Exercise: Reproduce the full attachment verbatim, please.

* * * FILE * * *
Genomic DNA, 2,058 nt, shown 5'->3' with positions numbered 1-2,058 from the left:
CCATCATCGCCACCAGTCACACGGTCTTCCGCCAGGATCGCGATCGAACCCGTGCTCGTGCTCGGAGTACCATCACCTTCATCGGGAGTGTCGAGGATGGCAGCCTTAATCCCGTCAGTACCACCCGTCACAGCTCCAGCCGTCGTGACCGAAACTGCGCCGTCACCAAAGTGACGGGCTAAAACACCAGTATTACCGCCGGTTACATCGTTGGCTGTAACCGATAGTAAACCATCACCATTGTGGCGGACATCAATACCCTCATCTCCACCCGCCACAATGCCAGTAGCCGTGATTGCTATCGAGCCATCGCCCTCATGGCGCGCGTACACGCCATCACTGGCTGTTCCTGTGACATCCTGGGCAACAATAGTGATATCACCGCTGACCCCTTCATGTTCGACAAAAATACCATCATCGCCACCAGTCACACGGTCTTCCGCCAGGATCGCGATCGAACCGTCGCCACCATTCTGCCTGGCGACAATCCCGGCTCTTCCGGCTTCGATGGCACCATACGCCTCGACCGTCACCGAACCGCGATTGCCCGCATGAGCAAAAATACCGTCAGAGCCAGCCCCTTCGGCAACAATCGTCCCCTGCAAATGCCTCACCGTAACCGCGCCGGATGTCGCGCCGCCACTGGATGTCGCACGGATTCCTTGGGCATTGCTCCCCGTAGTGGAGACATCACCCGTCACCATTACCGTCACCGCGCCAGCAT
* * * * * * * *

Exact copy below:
Genomic DNA, 2,058 nt, shown 5'->3' with positions numbered 1-2,058 from the left:
CCATCATCGCCACCAGTCACACGGTCTTCCGCCAGGATCGCGATCGAACCCGTGCTCGTGCTCGGAGTACCATCACCTTCATCGGGAGTGTCGAGGATGGCAGCCTTAATCCCGTCAGTACCACCCGTCACAGCTCCAGCCGTCGTGACCGAAACTGCGCCGTCACCAAAGTGACGGGCTAAAACACCAGTATTACCGCCGGTTACATCGTTGGCTGTAACCGATAGTAAACCATCACCATTGTGGCGGACATCAATACCCTCATCTCCACCCGCCACAATGCCAGTAGCCGTGATTGCTATCGAGCCATCGCCCTCATGGCGCGCGTACACGCCATCACTGGCTGTTCCTGTGACATCCTGGGCAACAATAGTGATATCACCGCTGACCCCTTCATGTTCGACAAAAATACCATCATCGCCACCAGTCACACGGTCTTCCGCCAGGATCGCGATCGAACCGTCGCCACCATTCTGCCTGGCGACAATCCCGGCTCTTCCGGCTTCGATGGCACCATACGCCTCGACCGTCACCGAACCGCGATTGCCCGCATGAGCAAAAATACCGTCAGAGCCAGCCCCTTCGGCAACAATCGTCCCCTGCAAATGCCTCACCGTAACCGCGCCGGATGTCGCGCCGCCACTGGATGTCGCACGGATTCCTTGGGCATTGCTCCCCGTAGTGGAGACATCACCCGTCACCATTACCGTCACCGCGCCAGCAT